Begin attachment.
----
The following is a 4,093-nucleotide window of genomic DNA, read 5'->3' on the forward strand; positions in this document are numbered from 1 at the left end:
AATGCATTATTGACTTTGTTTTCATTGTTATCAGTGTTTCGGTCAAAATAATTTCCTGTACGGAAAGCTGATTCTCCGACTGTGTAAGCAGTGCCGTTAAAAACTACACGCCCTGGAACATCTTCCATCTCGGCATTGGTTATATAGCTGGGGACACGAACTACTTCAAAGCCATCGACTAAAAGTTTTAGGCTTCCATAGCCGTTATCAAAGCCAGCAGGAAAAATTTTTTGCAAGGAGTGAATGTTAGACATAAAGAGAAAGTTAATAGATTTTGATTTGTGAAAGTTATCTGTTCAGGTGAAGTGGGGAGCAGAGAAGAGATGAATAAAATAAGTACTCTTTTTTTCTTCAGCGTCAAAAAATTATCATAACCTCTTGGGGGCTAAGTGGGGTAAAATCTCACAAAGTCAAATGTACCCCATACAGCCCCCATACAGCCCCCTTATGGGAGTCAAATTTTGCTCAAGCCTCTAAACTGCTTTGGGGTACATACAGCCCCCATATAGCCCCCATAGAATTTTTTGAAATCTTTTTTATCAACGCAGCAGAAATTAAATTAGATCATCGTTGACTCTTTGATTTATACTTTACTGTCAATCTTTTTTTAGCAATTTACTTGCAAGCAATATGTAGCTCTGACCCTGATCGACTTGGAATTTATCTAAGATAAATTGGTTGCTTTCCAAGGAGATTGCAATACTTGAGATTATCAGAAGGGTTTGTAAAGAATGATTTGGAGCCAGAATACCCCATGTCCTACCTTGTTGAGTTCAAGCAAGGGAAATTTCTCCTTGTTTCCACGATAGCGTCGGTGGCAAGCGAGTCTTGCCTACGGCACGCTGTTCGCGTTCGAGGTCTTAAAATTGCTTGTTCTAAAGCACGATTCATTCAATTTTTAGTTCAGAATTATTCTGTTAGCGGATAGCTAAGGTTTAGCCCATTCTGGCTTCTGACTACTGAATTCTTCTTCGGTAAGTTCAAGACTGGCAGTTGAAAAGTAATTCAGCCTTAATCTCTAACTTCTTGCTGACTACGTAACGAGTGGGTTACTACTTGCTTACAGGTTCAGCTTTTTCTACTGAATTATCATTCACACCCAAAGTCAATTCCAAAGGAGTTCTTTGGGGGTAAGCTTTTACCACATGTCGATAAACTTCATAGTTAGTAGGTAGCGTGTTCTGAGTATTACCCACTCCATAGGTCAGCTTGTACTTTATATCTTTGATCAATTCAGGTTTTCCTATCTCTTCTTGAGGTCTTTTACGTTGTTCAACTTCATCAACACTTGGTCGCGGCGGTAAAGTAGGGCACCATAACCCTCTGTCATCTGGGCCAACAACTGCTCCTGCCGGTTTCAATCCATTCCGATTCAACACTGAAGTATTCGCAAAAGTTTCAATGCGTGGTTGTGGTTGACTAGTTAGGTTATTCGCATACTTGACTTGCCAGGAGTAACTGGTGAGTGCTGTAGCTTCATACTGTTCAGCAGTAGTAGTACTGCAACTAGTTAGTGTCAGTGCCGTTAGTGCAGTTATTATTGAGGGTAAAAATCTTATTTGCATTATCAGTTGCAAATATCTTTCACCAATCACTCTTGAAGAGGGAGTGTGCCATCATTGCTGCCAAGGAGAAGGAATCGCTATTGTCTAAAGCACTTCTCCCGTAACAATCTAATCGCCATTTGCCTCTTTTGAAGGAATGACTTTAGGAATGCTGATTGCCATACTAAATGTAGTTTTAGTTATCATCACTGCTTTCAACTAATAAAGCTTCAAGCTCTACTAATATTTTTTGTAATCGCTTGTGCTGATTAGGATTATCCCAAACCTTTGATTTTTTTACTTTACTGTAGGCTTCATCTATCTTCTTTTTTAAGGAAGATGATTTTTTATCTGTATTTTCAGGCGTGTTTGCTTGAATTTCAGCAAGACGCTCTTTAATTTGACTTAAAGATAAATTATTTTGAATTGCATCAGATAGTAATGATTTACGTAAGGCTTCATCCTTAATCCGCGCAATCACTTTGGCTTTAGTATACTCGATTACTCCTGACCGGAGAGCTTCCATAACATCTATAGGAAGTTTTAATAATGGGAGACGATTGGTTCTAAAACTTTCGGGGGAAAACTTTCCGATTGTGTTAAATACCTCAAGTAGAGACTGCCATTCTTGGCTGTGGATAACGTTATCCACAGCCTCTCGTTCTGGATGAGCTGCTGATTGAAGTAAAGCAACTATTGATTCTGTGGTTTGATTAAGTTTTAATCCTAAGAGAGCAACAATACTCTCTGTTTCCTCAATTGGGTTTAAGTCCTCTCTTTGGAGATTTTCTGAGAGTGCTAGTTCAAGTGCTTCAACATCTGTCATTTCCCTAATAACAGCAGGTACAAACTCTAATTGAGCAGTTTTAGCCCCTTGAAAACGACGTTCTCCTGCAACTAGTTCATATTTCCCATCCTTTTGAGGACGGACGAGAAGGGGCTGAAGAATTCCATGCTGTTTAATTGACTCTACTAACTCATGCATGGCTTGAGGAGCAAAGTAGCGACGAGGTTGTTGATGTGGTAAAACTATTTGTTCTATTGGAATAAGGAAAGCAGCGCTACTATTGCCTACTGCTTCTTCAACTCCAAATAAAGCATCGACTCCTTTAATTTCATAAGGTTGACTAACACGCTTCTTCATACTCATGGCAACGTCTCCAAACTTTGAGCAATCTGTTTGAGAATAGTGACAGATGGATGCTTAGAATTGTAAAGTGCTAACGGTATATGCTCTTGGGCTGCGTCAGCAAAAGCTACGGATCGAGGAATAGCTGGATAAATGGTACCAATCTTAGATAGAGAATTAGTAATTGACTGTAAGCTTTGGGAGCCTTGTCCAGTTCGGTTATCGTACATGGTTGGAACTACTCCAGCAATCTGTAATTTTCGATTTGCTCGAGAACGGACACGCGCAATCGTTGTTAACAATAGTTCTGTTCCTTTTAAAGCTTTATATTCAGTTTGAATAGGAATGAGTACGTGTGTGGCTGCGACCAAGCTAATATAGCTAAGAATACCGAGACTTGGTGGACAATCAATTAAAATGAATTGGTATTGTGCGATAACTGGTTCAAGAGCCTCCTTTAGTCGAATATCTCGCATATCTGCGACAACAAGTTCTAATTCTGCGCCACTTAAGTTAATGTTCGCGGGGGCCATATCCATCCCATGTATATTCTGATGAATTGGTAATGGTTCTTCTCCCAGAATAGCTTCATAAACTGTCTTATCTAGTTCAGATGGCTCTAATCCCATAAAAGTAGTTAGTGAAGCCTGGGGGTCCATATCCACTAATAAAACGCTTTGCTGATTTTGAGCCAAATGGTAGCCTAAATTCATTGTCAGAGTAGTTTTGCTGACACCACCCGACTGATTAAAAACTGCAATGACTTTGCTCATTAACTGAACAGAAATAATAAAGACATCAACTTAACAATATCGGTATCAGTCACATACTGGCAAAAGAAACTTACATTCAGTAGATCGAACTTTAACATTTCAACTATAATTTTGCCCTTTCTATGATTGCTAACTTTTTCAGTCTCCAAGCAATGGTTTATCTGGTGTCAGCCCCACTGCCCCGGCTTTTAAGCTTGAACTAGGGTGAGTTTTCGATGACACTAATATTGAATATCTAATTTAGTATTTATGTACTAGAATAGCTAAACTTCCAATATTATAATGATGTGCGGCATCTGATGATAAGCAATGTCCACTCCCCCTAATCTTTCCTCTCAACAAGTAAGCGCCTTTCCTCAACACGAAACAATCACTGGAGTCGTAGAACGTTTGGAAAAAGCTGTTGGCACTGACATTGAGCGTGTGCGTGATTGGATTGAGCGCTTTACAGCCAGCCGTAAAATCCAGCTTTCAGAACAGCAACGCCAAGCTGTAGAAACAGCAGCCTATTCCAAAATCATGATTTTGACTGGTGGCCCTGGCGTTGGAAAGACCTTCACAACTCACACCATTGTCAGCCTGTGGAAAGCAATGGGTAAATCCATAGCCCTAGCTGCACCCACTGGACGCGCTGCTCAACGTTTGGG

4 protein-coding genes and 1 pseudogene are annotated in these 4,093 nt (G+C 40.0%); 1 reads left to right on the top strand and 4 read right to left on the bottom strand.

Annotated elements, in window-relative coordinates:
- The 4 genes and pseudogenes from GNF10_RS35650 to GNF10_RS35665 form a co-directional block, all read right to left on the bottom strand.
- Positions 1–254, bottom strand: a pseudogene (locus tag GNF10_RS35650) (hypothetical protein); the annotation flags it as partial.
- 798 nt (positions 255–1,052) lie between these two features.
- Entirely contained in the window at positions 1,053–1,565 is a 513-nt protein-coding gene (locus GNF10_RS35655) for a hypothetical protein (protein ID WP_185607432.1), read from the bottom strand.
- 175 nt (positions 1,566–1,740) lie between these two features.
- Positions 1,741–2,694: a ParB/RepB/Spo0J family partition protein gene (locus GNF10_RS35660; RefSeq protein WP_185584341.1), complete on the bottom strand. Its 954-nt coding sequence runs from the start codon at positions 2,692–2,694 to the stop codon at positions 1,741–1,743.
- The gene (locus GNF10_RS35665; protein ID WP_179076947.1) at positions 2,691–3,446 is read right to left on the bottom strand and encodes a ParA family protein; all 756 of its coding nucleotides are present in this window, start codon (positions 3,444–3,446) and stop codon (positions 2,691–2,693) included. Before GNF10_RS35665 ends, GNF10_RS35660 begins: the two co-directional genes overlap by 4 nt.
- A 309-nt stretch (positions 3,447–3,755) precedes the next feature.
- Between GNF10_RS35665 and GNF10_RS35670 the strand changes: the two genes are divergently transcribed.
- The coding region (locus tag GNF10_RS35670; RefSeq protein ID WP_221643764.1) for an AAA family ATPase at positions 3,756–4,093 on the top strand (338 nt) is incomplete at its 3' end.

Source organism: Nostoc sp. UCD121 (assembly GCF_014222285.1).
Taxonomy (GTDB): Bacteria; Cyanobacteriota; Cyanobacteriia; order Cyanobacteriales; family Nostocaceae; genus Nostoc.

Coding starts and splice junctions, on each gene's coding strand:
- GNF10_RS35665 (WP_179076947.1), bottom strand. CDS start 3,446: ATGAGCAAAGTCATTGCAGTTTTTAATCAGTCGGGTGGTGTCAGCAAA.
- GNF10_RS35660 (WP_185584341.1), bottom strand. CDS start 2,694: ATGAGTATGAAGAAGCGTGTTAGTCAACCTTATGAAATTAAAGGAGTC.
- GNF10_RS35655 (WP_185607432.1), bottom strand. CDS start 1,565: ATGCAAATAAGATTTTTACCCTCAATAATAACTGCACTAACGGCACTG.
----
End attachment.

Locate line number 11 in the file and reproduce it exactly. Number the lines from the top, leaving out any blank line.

- The gene (locus GNF10_RS35665; protein ID WP_179076947.1) at positions 2,691–3,446 is read right to left on the bottom strand and encodes a ParA family protein; all 756 of its coding nucleotides are present in this window, start codon (positions 3,444–3,446) and stop codon (positions 2,691–2,693) included. Before GNF10_RS35665 ends, GNF10_RS35660 begins: the two co-directional genes overlap by 4 nt.